Vince Cable looks at ways to reclaim taxpayers’ cash lost in Comet collapse

How can the Business Secretary ensure that asset-stripping by future unscrupulous investors is no longer possible?

Simon Neville
Monday 04 August 2014 08:14
A Comet store closed down after OpCapita put the business into administration
A Comet store closed down after OpCapita put the business into administration

The collapse of Comet was dubbed the biggest raid in British corporate history.

While 7,000 workers lost their jobs as one the country’s largest electronics chain collapsed into oblivion two years ago, leaving suppliers, staff and taxpayers out of pocket, private equity bankers walked away with £114m.

But now the Government is looking at ways to launch unprecedented legal action to reclaim taxpayers’ cash paid out in redundancies and compensation after the collapse.

A spokesman for the Business Secretary, Vince Cable, said: “The Secretary of State has concerns about the financial burden placed on the taxpayer caused by the collapse of companies such as Comet and is considering the options available.”

The decision comes as it emerged that the total compensation bill to the public purse could hit £70m following a recent ruling which found that administrators Deloitte failed to consult with staff properly.

Rules state that staff must be consulted for 45 days and given up-to-date and accurate information on the administration process.

OpCapita CEO and founder Henry Jackson with his wife Stacey (Rex Features)

However, a tribunal in June heard that this did not happen because the private equity owner OpCapita, run by controversial financier Henry Jackson, carried out “an old-fashioned corporate raid ... in order to realise a quick and substantial profit”. An allegation OpCapita denies.

The ruling ordered that staff must get an additional £26m compensation on top of the statutory redundancy pay, costing the taxpayer £18.4m. Comet also owed HMRC £25m in VAT and other payments, wiped out by the administration.

But for all the fury expressed over the potential £70m bill at the expense of OpCapita, little has been done to clean up the practice to avoid a similar fate befalling other large employers.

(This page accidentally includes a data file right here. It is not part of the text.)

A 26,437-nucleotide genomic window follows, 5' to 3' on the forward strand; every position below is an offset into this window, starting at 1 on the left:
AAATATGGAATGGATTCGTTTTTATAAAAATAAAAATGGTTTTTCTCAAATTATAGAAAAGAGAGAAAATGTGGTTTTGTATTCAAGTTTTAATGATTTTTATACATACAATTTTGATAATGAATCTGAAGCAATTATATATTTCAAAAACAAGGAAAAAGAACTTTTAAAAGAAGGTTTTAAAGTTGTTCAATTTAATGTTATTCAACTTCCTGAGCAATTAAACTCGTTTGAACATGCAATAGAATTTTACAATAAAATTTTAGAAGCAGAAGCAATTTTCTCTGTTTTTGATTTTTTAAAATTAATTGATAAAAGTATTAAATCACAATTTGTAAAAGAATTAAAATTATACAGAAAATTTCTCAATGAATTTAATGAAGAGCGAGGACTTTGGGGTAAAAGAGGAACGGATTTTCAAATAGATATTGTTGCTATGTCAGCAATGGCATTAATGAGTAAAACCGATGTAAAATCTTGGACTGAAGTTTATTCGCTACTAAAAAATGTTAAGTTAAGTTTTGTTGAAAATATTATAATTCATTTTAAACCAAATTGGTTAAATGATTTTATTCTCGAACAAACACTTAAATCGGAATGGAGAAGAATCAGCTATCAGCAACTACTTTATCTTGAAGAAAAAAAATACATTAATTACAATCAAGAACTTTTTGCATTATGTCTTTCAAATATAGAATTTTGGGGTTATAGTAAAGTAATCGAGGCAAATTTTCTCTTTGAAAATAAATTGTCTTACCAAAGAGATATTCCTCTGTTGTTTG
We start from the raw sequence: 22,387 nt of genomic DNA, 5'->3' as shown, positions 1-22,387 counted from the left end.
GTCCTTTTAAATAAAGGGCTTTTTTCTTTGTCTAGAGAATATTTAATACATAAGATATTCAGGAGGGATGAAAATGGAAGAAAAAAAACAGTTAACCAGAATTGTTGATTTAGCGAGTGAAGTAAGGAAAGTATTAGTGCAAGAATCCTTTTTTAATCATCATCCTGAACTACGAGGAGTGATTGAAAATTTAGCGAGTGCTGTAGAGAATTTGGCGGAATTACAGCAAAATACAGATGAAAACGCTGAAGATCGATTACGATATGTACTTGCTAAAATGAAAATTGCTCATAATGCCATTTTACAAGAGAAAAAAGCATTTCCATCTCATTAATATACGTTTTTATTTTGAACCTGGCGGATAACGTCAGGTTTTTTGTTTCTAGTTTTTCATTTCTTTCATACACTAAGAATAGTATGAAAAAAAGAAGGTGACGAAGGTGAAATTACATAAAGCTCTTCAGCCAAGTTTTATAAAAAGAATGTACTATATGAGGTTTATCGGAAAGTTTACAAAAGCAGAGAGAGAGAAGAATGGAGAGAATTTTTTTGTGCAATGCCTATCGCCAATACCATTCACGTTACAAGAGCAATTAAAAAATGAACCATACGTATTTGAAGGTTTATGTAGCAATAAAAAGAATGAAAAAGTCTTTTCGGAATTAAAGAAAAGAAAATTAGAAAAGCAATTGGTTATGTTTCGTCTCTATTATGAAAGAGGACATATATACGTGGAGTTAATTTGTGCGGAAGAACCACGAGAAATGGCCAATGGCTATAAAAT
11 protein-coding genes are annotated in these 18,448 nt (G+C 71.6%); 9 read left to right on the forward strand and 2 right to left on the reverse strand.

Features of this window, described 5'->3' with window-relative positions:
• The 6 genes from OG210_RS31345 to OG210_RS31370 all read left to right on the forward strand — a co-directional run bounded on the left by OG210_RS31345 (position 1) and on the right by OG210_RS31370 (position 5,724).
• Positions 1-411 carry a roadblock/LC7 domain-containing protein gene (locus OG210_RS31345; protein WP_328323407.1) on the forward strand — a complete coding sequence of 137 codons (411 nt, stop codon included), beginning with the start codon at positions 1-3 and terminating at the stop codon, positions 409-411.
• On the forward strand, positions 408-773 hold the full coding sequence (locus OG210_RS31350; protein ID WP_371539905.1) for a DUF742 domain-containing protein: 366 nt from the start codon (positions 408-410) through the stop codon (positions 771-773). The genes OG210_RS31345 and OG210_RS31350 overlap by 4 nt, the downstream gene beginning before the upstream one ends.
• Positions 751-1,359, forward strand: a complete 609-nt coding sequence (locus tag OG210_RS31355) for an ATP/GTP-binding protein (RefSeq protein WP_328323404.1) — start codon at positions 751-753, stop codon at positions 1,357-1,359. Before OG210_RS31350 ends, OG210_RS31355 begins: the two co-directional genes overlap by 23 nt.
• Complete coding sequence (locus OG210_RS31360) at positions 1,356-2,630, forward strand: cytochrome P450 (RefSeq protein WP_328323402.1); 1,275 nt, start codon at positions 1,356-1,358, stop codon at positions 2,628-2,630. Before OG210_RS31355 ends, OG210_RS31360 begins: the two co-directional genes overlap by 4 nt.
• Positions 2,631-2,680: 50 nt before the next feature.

Besides looking into legal action against Deloitte, an investigation into Mr Jackson and OpCapita by Mr Cable’s department is also under way, which could lead to the US businessman facing disqualification from the board of any UK company.

However, Mr Cable has already faced embarrassment over previous attempts to strip directors of their positions, meaning future decisions will not be taken lightly.

But the question remains – can a collapse like Comet happen again and what safeguards are in place to protect workers and suppliers for unscrupulous owners?

First, we must look at how OpCapita managed to walk away with more than £100m from Comet’s collapse.

Mr Jackson, OpCapita and other financiers made its first £50m by taking Comet off the hands of its former owner, Kesa, in November 2011, before starting a major asset-stripping operation.

A shell company called Hailey Acquisitions was set up, with all funds needed by Comet filtering through it, meaning if Comet failed, the first people to get their “loan” back would be the people behind Hailey Acquisitions – Mr Jackson and friends.

According to the recent tribunal, just six months after buying Comet, OpCapita realised that the company was struggling and looked at ways to raise money from shutting stores – sell the products, then strip the costs of rents, rates and salaries by closing them down.

Then, in October 2012, Comet asked Hailey Acquisitions for £14m to pay its suppliers as usual. However, this time it was denied and Mr Jackson said he also wanted all loans paid back immediately.

Comet did not have the cash and subsequently went bust. Closing-down sales at stores raised millions, but OpCapita and its investors took all the cash as secured creditors.

Staff, suppliers and the taxman were “unsecured” creditors and received none of the £232m owed to them.

Under the law, the Government must pay employees statutory redundancy pay when a firm goes bust. But Deloitte’s mistakes, according to the tribunal, must also be picked up by the taxpayer.

So far, there are no plans to change the law, so asset-stripping by future unscrupulous investors is possible.

Sources close to the Government have suggested ministers would prefer to take on individuals and corporations on a case by case basis, rather than change the law, but they also insist that more is being done than ever before to tackle similar behaviour.

And what of OpCapita and Mr Jackson? Since Comet’s collapse, the 49-year-old American has kept a low profile, spending much of his time and money funding his wife Stacey’s pop career with some success.

But last month, OpCapita took advantage of stock market fever by putting the formerly-bust retailer Game on to the London Stock Exchange. Perhaps learning lessons from the past, the newly formed Game Digital has been left in rude financial health and was valued at £340m. But the flotation also showed OpCapita doing what it does best – the firm pocketed more than £100m from the sale.

All eyes now turn back to the Government and its ongoing investigation into Mr Jackson and OpCapita and follows an announcement two weeks ago that three Deloitte administrators – Christopher Farrington, Nicholas Edwards and Neville Kahn – have been referred to the accountancy watchdog and could see their licences stripped.

And with both OpCapita and Deloitte denying any wrongdoing, this two-year saga looks far from over.

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